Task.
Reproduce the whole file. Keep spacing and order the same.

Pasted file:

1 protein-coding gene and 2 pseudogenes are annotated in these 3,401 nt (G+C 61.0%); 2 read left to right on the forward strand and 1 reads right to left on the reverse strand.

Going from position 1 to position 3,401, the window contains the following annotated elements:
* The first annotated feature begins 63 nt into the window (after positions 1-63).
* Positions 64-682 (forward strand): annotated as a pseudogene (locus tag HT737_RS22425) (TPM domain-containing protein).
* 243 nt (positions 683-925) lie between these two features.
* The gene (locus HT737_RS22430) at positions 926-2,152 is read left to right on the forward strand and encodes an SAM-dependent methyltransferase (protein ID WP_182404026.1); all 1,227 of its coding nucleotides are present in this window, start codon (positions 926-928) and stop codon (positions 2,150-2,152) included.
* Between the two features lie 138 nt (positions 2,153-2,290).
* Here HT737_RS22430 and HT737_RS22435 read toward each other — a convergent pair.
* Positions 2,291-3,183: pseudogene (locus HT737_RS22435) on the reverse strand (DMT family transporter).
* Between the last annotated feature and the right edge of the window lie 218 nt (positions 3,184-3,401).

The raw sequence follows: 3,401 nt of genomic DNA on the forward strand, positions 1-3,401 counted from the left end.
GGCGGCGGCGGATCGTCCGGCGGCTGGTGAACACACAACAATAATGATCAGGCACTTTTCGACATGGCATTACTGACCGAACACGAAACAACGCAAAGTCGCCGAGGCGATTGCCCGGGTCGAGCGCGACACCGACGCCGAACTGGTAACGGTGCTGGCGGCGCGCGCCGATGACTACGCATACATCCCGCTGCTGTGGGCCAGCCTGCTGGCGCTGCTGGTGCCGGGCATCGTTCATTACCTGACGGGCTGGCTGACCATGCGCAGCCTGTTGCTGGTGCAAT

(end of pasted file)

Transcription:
1 protein-coding gene and 2 pseudogenes are annotated in these 3,401 nt (G+C 61.0%); 2 read left to right on the forward strand and 1 reads right to left on the reverse strand.

Going from position 1 to position 3,401, the window contains the following annotated elements:
* The first annotated feature begins 63 nt into the window (after positions 1-63).
* Positions 64-682 (forward strand): annotated as a pseudogene (locus tag HT737_RS22425) (TPM domain-containing protein).
* 243 nt (positions 683-925) lie between these two features.
* The gene (locus HT737_RS22430) at positions 926-2,152 is read left to right on the forward strand and encodes an SAM-dependent methyltransferase (protein ID WP_182404026.1); all 1,227 of its coding nucleotides are present in this window, start codon (positions 926-928) and stop codon (positions 2,150-2,152) included.
* Between the two features lie 138 nt (positions 2,153-2,290).
* Here HT737_RS22430 and HT737_RS22435 read toward each other — a convergent pair.
* Positions 2,291-3,183: pseudogene (locus HT737_RS22435) on the reverse strand (DMT family transporter).
* Between the last annotated feature and the right edge of the window lie 218 nt (positions 3,184-3,401).

The raw sequence follows: 3,401 nt of genomic DNA on the forward strand, positions 1-3,401 counted from the left end.
GGCGGCGGCGGATCGTCCGGCGGCTGGTGAACACACAACAATAATGATCAGGCACTTTTCGACATGGCATTACTGACCGAACACGAAACAACGCAAAGTCGCCGAGGCGATTGCCCGGGTCGAGCGCGACACCGACGCCGAACTGGTAACGGTGCTGGCGGCGCGCGCCGATGACTACGCATACATCCCGCTGCTGTGGGCCAGCCTGCTGGCGCTGCTGGTGCCGGGCATCGTTCATTACCTGACGGGCTGGCTGACCATGCGCAGCCTGTTGCTGGTGCAAT